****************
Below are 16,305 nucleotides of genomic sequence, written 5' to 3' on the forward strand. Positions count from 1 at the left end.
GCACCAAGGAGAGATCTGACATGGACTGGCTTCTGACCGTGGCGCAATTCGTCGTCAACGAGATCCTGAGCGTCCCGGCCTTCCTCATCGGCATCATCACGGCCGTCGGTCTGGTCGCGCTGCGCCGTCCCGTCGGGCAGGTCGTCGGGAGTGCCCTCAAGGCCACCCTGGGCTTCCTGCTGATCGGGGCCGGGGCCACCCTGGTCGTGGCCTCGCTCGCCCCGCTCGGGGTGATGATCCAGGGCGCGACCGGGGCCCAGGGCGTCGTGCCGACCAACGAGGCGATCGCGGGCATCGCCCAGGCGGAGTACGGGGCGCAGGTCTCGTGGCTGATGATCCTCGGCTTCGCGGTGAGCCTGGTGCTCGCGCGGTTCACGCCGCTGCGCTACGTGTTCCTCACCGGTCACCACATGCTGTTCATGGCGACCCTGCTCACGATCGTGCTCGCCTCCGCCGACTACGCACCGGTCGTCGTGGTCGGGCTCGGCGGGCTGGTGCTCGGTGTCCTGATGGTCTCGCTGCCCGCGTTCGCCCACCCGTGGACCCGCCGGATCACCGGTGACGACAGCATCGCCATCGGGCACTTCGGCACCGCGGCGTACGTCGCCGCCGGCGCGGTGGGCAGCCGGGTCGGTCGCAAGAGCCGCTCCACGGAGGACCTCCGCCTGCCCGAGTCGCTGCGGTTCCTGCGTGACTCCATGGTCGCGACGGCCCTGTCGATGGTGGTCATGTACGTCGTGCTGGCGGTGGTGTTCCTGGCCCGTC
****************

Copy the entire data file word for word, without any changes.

Below are 16,305 nucleotides of genomic sequence, written 5' to 3' on the forward strand. Positions count from 1 at the left end.
GCACCAAGGAGAGATCTGACATGGACTGGCTTCTGACCGTGGCGCAATTCGTCGTCAACGAGATCCTGAGCGTCCCGGCCTTCCTCATCGGCATCATCACGGCCGTCGGTCTGGTCGCGCTGCGCCGTCCCGTCGGGCAGGTCGTCGGGAGTGCCCTCAAGGCCACCCTGGGCTTCCTGCTGATCGGGGCCGGGGCCACCCTGGTCGTGGCCTCGCTCGCCCCGCTCGGGGTGATGATCCAGGGCGCGACCGGGGCCCAGGGCGTCGTGCCGACCAACGAGGCGATCGCGGGCATCGCCCAGGCGGAGTACGGGGCGCAGGTCTCGTGGCTGATGATCCTCGGCTTCGCGGTGAGCCTGGTGCTCGCGCGGTTCACGCCGCTGCGCTACGTGTTCCTCACCGGTCACCACATGCTGTTCATGGCGACCCTGCTCACGATCGTGCTCGCCTCCGCCGACTACGCACCGGTCGTCGTGGTCGGGCTCGGCGGGCTGGTGCTCGGTGTCCTGATGGTCTCGCTGCCCGCGTTCGCCCACCCGTGGACCCGCCGGATCACCGGTGACGACAGCATCGCCATCGGGCACTTCGGCACCGCGGCGTACGTCGCCGCCGGCGCGGTGGGCAGCCGGGTCGGTCGCAAGAGCCGCTCCACGGAGGACCTCCGCCTGCCCGAGTCGCTGCGGTTCCTGCGTGACTCCATGGTCGCGACGGCCCTGTCGATGGTGGTCATGTACGTCGTGCTGGCGGTGGTGTTCCTGGCCCGTC